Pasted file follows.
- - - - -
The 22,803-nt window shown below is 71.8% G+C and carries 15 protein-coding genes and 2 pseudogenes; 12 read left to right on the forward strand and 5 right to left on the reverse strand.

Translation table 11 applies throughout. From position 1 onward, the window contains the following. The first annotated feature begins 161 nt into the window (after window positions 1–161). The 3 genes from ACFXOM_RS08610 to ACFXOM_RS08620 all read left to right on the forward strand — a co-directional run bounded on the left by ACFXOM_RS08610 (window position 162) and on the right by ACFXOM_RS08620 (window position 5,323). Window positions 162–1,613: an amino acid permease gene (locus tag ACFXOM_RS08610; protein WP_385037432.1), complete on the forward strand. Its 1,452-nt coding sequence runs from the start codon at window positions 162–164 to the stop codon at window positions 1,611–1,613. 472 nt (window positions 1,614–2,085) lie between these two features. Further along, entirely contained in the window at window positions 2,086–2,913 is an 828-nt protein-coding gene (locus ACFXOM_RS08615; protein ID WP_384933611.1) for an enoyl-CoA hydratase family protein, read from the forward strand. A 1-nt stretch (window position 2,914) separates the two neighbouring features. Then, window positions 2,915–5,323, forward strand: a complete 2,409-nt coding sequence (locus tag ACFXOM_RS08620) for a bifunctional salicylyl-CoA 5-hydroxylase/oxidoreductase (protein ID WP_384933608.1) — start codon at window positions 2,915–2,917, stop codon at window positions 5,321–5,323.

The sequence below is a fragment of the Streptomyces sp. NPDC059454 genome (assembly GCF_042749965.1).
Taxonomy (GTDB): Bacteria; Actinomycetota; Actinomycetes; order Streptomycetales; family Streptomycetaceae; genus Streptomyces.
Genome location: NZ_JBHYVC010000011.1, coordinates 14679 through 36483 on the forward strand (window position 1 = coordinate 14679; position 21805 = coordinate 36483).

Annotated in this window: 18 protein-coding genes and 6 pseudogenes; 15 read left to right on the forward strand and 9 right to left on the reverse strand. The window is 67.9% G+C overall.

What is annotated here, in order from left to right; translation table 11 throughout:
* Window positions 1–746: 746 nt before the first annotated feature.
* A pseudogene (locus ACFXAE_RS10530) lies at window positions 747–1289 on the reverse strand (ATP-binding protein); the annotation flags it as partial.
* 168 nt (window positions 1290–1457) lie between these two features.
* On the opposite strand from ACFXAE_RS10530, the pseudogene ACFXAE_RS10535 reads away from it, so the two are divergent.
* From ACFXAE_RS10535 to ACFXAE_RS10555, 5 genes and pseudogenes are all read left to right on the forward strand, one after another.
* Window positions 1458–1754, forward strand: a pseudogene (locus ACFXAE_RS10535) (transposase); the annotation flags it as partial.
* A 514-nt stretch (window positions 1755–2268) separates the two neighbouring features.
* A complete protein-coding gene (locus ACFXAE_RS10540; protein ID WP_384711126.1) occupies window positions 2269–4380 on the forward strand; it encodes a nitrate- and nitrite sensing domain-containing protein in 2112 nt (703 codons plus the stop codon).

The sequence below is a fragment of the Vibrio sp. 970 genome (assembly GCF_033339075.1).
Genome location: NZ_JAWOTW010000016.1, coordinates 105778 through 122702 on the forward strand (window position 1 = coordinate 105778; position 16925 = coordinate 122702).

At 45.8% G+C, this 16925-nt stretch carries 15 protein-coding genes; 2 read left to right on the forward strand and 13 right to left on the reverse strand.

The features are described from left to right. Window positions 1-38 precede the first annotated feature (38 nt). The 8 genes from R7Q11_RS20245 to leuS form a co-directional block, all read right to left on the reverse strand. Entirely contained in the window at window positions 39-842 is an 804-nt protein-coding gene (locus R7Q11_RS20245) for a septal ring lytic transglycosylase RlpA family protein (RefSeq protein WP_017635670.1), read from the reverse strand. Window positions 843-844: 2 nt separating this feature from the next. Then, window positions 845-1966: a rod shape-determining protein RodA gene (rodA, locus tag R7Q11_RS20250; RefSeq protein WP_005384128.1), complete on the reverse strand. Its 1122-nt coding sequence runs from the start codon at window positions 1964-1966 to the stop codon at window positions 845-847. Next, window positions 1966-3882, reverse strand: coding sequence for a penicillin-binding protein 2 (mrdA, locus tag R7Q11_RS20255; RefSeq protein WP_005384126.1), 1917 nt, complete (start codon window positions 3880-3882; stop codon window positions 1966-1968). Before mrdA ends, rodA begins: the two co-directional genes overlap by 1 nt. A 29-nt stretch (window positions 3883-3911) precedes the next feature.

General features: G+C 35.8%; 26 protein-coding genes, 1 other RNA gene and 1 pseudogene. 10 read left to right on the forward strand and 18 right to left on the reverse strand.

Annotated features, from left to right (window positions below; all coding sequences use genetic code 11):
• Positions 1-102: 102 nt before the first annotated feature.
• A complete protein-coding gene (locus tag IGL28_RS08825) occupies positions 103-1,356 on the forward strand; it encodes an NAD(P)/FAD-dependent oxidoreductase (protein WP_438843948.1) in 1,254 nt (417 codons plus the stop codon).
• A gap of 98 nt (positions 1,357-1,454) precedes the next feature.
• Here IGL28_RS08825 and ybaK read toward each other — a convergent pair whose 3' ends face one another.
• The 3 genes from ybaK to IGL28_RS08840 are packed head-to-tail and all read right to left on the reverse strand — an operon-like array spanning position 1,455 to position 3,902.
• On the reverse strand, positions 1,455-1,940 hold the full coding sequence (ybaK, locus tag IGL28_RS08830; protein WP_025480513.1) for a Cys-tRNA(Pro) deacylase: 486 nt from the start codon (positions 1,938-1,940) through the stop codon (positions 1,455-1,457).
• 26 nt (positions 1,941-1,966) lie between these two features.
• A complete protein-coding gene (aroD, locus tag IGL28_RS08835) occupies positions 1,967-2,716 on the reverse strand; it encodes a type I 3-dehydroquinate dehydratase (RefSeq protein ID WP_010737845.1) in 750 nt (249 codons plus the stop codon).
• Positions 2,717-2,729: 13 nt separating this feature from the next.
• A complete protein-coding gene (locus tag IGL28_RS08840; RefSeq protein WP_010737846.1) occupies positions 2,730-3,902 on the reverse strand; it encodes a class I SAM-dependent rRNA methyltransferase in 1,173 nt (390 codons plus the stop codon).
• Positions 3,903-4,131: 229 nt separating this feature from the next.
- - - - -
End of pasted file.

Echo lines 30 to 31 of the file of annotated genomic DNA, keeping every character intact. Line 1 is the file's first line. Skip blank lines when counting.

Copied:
• Positions 2,717-2,729: 13 nt separating this feature from the next.
• A complete protein-coding gene (locus tag IGL28_RS08840; RefSeq protein WP_010737846.1) occupies positions 2,730-3,902 on the reverse strand; it encodes a class I SAM-dependent rRNA methyltransferase in 1,173 nt (390 codons plus the stop codon).